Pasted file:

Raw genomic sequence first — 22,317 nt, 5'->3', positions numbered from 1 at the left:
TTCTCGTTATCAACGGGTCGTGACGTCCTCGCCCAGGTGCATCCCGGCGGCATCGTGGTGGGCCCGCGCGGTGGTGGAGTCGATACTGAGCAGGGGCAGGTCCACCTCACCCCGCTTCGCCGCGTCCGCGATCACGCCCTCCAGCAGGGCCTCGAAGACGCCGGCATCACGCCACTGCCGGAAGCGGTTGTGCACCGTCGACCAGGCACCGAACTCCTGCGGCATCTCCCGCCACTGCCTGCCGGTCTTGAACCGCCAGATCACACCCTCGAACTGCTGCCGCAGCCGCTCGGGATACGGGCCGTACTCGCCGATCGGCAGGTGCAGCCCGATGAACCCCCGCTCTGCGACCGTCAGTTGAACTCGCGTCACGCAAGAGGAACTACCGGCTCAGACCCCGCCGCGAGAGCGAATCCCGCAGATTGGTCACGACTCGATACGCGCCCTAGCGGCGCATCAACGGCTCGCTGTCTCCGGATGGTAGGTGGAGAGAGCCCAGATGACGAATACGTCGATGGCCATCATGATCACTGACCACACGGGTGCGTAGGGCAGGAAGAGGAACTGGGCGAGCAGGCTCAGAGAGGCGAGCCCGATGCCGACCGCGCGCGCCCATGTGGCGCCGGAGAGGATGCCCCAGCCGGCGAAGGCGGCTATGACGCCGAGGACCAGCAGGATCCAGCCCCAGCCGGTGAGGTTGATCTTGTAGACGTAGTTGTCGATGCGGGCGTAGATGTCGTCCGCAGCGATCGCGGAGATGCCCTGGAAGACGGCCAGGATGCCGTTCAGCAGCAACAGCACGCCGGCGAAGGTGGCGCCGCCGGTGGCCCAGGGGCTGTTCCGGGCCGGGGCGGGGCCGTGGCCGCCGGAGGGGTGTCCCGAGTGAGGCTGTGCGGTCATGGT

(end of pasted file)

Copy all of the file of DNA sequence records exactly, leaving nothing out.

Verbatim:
Raw genomic sequence first — 22,317 nt, 5'->3', positions numbered from 1 at the left:
TTCTCGTTATCAACGGGTCGTGACGTCCTCGCCCAGGTGCATCCCGGCGGCATCGTGGTGGGCCCGCGCGGTGGTGGAGTCGATACTGAGCAGGGGCAGGTCCACCTCACCCCGCTTCGCCGCGTCCGCGATCACGCCCTCCAGCAGGGCCTCGAAGACGCCGGCATCACGCCACTGCCGGAAGCGGTTGTGCACCGTCGACCAGGCACCGAACTCCTGCGGCATCTCCCGCCACTGCCTGCCGGTCTTGAACCGCCAGATCACACCCTCGAACTGCTGCCGCAGCCGCTCGGGATACGGGCCGTACTCGCCGATCGGCAGGTGCAGCCCGATGAACCCCCGCTCTGCGACCGTCAGTTGAACTCGCGTCACGCAAGAGGAACTACCGGCTCAGACCCCGCCGCGAGAGCGAATCCCGCAGATTGGTCACGACTCGATACGCGCCCTAGCGGCGCATCAACGGCTCGCTGTCTCCGGATGGTAGGTGGAGAGAGCCCAGATGACGAATACGTCGATGGCCATCATGATCACTGACCACACGGGTGCGTAGGGCAGGAAGAGGAACTGGGCGAGCAGGCTCAGAGAGGCGAGCCCGATGCCGACCGCGCGCGCCCATGTGGCGCCGGAGAGGATGCCCCAGCCGGCGAAGGCGGCTATGACGCCGAGGACCAGCAGGATCCAGCCCCAGCCGGTGAGGTTGATCTTGTAGACGTAGTTGTCGATGCGGGCGTAGATGTCGTCCGCAGCGATCGCGGAGATGCCCTGGAAGACGGCCAGGATGCCGTTCAGCAGCAACAGCACGCCGGCGAAGGTGGCGCCGCCGGTGGCCCAGGGGCTGTTCCGGGCCGGGGCGGGGCCGTGGCCGCCGGAGGGGTGTCCCGAGTGAGGCTGTGCGGTCATGGT